JOFF.

Leadership in times of digital transformation

In addition to its impact on our personal lives, the digital screen is transforming business and organisational landscapes, opening up access to global markets and communities of interest, uncovering new pricing models, revolutionising the placement and distribution of products, transforming media, facilitating greater collaboration and efficiency within the organisation, and empowering consumers to demand new, customer-centric models. A model led by leaders with strong digital capabilities, a skillset coined e-leadership. The question remains to be asked about what our expectations are for e-leadership in a post-pandemic world?

Collectively it’s important for our future that we prepare executives to operate in a digital environment. Effective e-leadership will be key to leveraging the strategic opportunity presented by digital disruption and drive sustainable continuous improvement of digital integration.

Successful e-leadership boils down to a matter of trust, ensuring transparency of core values as the major inputs to strategy, and applying best practice methodologies for creating sustainable digital strategies where calculation of return on investment is visibly translated to creating social impact, implementing data modelling that drives business decision making.

In addition to its impact on our personal lives, the digital screen is transforming business and organisational landscapes, opening up access to global markets and communities of interest, uncovering new pricing models, revolutionising the placement and distribution of products, transforming media, facilitating greater collaboration and efficiency within the organisation, and empowering consumers to demand new, customer-centric models. A model led by leaders with strong digital capabilities, a skillset coined e-leadership. The question remains to be asked about what our expectations are for e-leadership in a post-pandemic world?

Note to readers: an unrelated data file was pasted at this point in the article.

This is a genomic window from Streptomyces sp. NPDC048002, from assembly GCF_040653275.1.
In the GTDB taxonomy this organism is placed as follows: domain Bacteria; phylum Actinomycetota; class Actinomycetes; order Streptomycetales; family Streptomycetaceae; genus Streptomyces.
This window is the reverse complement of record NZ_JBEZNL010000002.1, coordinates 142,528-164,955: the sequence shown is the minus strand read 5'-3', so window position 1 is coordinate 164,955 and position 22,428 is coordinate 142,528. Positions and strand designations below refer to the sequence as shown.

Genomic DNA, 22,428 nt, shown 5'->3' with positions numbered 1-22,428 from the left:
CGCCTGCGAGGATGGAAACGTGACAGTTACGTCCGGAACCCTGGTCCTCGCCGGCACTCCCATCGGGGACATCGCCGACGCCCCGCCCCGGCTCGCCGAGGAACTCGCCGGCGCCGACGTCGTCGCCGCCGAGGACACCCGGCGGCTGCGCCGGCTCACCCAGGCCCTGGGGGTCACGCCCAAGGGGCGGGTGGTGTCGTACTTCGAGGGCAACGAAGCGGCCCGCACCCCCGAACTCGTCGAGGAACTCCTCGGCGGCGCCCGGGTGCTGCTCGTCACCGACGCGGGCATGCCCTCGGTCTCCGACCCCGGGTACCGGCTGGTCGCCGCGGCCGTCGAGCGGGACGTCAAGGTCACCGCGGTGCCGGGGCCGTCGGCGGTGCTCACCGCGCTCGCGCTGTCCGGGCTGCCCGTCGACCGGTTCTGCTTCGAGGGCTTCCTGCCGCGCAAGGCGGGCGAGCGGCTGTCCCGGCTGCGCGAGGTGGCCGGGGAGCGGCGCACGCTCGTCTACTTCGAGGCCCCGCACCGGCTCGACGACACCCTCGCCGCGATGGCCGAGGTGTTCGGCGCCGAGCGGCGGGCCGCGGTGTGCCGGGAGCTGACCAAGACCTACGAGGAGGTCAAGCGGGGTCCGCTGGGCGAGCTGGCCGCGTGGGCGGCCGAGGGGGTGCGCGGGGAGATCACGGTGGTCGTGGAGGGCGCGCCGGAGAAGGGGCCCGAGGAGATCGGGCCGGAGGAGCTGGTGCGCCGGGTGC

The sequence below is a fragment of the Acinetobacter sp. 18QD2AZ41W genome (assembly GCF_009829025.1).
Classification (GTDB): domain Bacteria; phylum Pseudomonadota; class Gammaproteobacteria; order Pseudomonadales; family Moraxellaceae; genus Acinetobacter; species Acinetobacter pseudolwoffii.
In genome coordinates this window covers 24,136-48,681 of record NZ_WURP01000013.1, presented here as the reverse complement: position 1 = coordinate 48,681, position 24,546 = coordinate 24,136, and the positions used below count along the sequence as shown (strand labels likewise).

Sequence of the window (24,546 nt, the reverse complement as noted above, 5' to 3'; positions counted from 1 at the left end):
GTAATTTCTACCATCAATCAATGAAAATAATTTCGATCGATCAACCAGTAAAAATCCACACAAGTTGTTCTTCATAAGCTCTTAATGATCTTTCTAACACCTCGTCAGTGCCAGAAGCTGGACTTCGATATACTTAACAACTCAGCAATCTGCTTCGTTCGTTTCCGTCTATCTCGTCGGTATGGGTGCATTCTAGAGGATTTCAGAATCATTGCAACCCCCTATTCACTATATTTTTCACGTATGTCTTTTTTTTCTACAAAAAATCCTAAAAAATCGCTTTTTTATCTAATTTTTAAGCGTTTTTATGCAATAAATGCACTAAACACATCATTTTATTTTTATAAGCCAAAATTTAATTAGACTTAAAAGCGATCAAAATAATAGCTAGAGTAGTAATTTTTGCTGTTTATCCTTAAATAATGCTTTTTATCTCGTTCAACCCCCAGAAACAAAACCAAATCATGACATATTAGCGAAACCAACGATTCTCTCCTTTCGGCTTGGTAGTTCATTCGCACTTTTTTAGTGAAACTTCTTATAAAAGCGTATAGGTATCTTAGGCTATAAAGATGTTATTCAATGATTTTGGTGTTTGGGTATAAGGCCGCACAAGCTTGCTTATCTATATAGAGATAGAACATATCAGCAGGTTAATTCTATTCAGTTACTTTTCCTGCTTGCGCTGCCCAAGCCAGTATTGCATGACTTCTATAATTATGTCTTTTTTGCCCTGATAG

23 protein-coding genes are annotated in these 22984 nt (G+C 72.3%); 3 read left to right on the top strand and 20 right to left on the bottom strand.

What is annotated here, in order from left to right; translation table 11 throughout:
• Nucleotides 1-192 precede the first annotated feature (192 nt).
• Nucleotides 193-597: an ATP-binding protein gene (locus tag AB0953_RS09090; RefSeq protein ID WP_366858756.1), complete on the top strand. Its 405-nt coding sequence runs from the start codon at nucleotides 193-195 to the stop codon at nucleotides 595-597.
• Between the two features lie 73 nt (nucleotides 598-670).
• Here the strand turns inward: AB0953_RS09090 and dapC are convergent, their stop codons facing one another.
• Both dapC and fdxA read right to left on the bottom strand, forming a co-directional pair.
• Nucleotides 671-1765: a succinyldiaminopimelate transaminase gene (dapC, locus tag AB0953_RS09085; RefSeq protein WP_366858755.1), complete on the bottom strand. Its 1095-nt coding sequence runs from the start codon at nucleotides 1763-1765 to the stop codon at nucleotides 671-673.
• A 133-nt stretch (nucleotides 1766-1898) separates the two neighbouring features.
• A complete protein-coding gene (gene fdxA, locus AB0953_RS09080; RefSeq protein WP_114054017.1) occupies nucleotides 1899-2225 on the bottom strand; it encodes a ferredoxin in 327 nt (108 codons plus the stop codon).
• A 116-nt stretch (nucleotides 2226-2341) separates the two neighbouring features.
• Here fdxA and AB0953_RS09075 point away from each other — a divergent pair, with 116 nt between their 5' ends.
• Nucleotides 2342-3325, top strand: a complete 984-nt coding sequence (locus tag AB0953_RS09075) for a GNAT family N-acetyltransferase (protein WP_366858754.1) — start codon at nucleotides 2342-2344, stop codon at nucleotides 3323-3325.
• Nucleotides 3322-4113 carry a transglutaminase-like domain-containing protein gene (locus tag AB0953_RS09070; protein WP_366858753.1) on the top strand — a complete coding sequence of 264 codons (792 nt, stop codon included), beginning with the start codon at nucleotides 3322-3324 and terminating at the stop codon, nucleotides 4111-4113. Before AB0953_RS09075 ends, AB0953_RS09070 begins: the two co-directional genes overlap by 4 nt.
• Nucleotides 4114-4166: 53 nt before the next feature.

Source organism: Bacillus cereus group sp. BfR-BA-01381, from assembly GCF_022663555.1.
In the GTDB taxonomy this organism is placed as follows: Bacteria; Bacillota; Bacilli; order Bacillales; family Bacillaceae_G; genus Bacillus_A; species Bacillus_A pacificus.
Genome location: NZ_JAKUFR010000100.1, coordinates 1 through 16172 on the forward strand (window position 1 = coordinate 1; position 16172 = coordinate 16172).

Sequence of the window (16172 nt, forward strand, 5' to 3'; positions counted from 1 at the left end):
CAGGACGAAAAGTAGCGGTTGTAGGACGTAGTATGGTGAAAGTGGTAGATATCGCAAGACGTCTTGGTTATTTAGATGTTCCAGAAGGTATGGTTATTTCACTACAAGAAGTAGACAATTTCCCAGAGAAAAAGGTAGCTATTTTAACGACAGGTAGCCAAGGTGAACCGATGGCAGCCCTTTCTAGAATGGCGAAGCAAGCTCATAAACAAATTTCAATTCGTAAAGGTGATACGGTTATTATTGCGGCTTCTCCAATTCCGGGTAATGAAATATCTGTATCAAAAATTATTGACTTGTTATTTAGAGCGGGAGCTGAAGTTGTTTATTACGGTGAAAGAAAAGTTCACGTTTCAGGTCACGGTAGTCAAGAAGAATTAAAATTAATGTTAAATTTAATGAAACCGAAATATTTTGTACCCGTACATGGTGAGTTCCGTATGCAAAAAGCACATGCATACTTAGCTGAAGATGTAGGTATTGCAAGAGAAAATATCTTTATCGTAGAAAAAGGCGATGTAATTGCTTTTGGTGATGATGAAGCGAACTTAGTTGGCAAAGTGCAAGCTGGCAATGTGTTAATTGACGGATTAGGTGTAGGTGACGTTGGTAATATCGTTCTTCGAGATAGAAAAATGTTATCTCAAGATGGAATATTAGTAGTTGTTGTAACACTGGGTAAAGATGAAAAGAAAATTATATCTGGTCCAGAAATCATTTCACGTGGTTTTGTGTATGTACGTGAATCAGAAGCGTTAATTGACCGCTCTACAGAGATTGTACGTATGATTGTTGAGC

Collectively it’s important for our future that we prepare executives to operate in a digital environment. Effective e-leadership will be key to leveraging the strategic opportunity presented by digital disruption and drive sustainable continuous improvement of digital integration. 

Successful e-leadership boils down to a matter of trust, ensuring transparency of core values as the major inputs to strategy, and applying best practice methodologies for creating sustainable digital strategies where calculation of return on investment is visibly translated to creating social impact, implementing data modelling that drives business decision making.

So how does an organisation build a roadmap for successful digital transformation? It’s about leveraging human potential. On the inside of the organisation, effective change that leads to digital transformation is On the inside of the organisation, effective change that leads to digital transformation starts with deconstruction of silos to drive innovation and collaboration, enabliing cross-discipline working groups, and driving internal communications through social inputs. For the consumer, this takes form by improving customer relationships through reduction in channel controls, fostering brand advocacy by enhancing the customer experience, making it easier to communicate at both ends of the social ecosystem.

An effective e-leader would drive this change through conducting digital diagnostics to help organisations reflect on their positioning, and providing insights to help translate trends into business opportunities. To stay abreast of this rapidly evolving ecosystem, a strong e-leader would need to collate a repository of resources to stay current on the latest digital trends, strategies, tactics and tools. The very nature of a changing technology landscape calls for organisation’s to remain agile, where collaboration, professional development and a ‘culture of learning’ is embedded into an organisation to Improve digital literacy and build organisational capacity.

A digital mindset for eLeadership